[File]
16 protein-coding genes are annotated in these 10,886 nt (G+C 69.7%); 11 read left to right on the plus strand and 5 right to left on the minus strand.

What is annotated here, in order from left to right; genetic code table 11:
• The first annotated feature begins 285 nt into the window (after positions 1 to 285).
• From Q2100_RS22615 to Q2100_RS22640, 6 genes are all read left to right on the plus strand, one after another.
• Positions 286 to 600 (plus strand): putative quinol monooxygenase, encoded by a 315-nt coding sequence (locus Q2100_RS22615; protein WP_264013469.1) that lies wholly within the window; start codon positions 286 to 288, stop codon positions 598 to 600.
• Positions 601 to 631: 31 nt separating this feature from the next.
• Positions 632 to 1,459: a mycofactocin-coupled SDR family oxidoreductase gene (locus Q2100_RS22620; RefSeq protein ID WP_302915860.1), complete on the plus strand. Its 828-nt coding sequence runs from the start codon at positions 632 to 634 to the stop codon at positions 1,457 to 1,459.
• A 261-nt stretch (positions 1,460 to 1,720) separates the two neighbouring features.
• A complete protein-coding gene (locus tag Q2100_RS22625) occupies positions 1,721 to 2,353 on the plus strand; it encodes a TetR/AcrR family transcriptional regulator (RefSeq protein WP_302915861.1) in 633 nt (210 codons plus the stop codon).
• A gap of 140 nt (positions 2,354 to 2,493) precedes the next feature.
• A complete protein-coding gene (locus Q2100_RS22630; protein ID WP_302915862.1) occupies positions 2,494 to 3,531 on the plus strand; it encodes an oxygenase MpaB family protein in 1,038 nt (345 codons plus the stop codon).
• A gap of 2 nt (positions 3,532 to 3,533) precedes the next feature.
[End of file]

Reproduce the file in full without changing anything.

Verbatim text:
16 protein-coding genes are annotated in these 10,886 nt (G+C 69.7%); 11 read left to right on the plus strand and 5 right to left on the minus strand.

What is annotated here, in order from left to right; genetic code table 11:
• The first annotated feature begins 285 nt into the window (after positions 1 to 285).
• From Q2100_RS22615 to Q2100_RS22640, 6 genes are all read left to right on the plus strand, one after another.
• Positions 286 to 600 (plus strand): putative quinol monooxygenase, encoded by a 315-nt coding sequence (locus Q2100_RS22615; protein WP_264013469.1) that lies wholly within the window; start codon positions 286 to 288, stop codon positions 598 to 600.
• Positions 601 to 631: 31 nt separating this feature from the next.
• Positions 632 to 1,459: a mycofactocin-coupled SDR family oxidoreductase gene (locus Q2100_RS22620; RefSeq protein ID WP_302915860.1), complete on the plus strand. Its 828-nt coding sequence runs from the start codon at positions 632 to 634 to the stop codon at positions 1,457 to 1,459.
• A 261-nt stretch (positions 1,460 to 1,720) separates the two neighbouring features.
• A complete protein-coding gene (locus tag Q2100_RS22625) occupies positions 1,721 to 2,353 on the plus strand; it encodes a TetR/AcrR family transcriptional regulator (RefSeq protein WP_302915861.1) in 633 nt (210 codons plus the stop codon).
• A gap of 140 nt (positions 2,354 to 2,493) precedes the next feature.
• A complete protein-coding gene (locus Q2100_RS22630; protein ID WP_302915862.1) occupies positions 2,494 to 3,531 on the plus strand; it encodes an oxygenase MpaB family protein in 1,038 nt (345 codons plus the stop codon).
• A gap of 2 nt (positions 3,532 to 3,533) precedes the next feature.